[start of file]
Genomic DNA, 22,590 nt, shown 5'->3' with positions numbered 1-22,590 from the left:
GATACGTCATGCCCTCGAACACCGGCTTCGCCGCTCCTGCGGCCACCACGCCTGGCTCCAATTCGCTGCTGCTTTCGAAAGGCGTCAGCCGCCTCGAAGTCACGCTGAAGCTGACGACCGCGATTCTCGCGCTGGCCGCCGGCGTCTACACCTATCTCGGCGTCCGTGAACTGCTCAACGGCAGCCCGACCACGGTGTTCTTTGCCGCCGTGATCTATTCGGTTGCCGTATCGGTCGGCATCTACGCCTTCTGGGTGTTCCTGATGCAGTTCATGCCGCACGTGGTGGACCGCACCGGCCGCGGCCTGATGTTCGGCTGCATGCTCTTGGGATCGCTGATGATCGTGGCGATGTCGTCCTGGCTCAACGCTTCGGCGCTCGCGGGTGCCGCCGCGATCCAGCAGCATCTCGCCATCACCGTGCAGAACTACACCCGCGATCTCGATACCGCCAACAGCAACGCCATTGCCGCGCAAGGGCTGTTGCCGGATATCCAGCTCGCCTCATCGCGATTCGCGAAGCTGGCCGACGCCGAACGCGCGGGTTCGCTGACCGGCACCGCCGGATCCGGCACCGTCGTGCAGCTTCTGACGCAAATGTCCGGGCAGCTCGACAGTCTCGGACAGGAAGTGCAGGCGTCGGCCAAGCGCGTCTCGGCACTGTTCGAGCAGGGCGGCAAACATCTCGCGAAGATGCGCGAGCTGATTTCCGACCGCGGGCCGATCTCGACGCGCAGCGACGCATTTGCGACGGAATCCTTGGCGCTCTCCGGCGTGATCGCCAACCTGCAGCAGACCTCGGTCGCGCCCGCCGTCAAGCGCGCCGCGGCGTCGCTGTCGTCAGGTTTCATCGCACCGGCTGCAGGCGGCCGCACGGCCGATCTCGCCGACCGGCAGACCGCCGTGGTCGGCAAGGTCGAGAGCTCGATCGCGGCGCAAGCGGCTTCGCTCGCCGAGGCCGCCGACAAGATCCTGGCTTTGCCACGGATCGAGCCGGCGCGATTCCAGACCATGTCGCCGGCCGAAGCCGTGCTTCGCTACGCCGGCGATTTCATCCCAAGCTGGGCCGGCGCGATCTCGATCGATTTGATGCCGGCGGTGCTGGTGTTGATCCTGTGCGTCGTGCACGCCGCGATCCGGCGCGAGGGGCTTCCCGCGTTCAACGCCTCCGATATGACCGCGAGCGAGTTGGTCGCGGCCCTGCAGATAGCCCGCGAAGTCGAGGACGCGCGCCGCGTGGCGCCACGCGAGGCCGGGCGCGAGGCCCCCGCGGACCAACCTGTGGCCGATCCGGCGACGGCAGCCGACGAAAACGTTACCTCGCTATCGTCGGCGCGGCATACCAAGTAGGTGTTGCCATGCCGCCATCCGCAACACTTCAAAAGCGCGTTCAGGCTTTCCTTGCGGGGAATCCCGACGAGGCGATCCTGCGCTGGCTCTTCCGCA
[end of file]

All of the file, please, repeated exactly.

Genomic DNA, 22,590 nt, shown 5'->3' with positions numbered 1-22,590 from the left:
GATACGTCATGCCCTCGAACACCGGCTTCGCCGCTCCTGCGGCCACCACGCCTGGCTCCAATTCGCTGCTGCTTTCGAAAGGCGTCAGCCGCCTCGAAGTCACGCTGAAGCTGACGACCGCGATTCTCGCGCTGGCCGCCGGCGTCTACACCTATCTCGGCGTCCGTGAACTGCTCAACGGCAGCCCGACCACGGTGTTCTTTGCCGCCGTGATCTATTCGGTTGCCGTATCGGTCGGCATCTACGCCTTCTGGGTGTTCCTGATGCAGTTCATGCCGCACGTGGTGGACCGCACCGGCCGCGGCCTGATGTTCGGCTGCATGCTCTTGGGATCGCTGATGATCGTGGCGATGTCGTCCTGGCTCAACGCTTCGGCGCTCGCGGGTGCCGCCGCGATCCAGCAGCATCTCGCCATCACCGTGCAGAACTACACCCGCGATCTCGATACCGCCAACAGCAACGCCATTGCCGCGCAAGGGCTGTTGCCGGATATCCAGCTCGCCTCATCGCGATTCGCGAAGCTGGCCGACGCCGAACGCGCGGGTTCGCTGACCGGCACCGCCGGATCCGGCACCGTCGTGCAGCTTCTGACGCAAATGTCCGGGCAGCTCGACAGTCTCGGACAGGAAGTGCAGGCGTCGGCCAAGCGCGTCTCGGCACTGTTCGAGCAGGGCGGCAAACATCTCGCGAAGATGCGCGAGCTGATTTCCGACCGCGGGCCGATCTCGACGCGCAGCGACGCATTTGCGACGGAATCCTTGGCGCTCTCCGGCGTGATCGCCAACCTGCAGCAGACCTCGGTCGCGCCCGCCGTCAAGCGCGCCGCGGCGTCGCTGTCGTCAGGTTTCATCGCACCGGCTGCAGGCGGCCGCACGGCCGATCTCGCCGACCGGCAGACCGCCGTGGTCGGCAAGGTCGAGAGCTCGATCGCGGCGCAAGCGGCTTCGCTCGCCGAGGCCGCCGACAAGATCCTGGCTTTGCCACGGATCGAGCCGGCGCGATTCCAGACCATGTCGCCGGCCGAAGCCGTGCTTCGCTACGCCGGCGATTTCATCCCAAGCTGGGCCGGCGCGATCTCGATCGATTTGATGCCGGCGGTGCTGGTGTTGATCCTGTGCGTCGTGCACGCCGCGATCCGGCGCGAGGGGCTTCCCGCGTTCAACGCCTCCGATATGACCGCGAGCGAGTTGGTCGCGGCCCTGCAGATAGCCCGCGAAGTCGAGGACGCGCGCCGCGTGGCGCCACGCGAGGCCGGGCGCGAGGCCCCCGCGGACCAACCTGTGGCCGATCCGGCGACGGCAGCCGACGAAAACGTTACCTCGCTATCGTCGGCGCGGCATACCAAGTAGGTGTTGCCATGCCGCCATCCGCAACACTTCAAAAGCGCGTTCAGGCTTTCCTTGCGGGGAATCCCGACGAGGCGATCCTGCGCTGGCTCTTCCGCA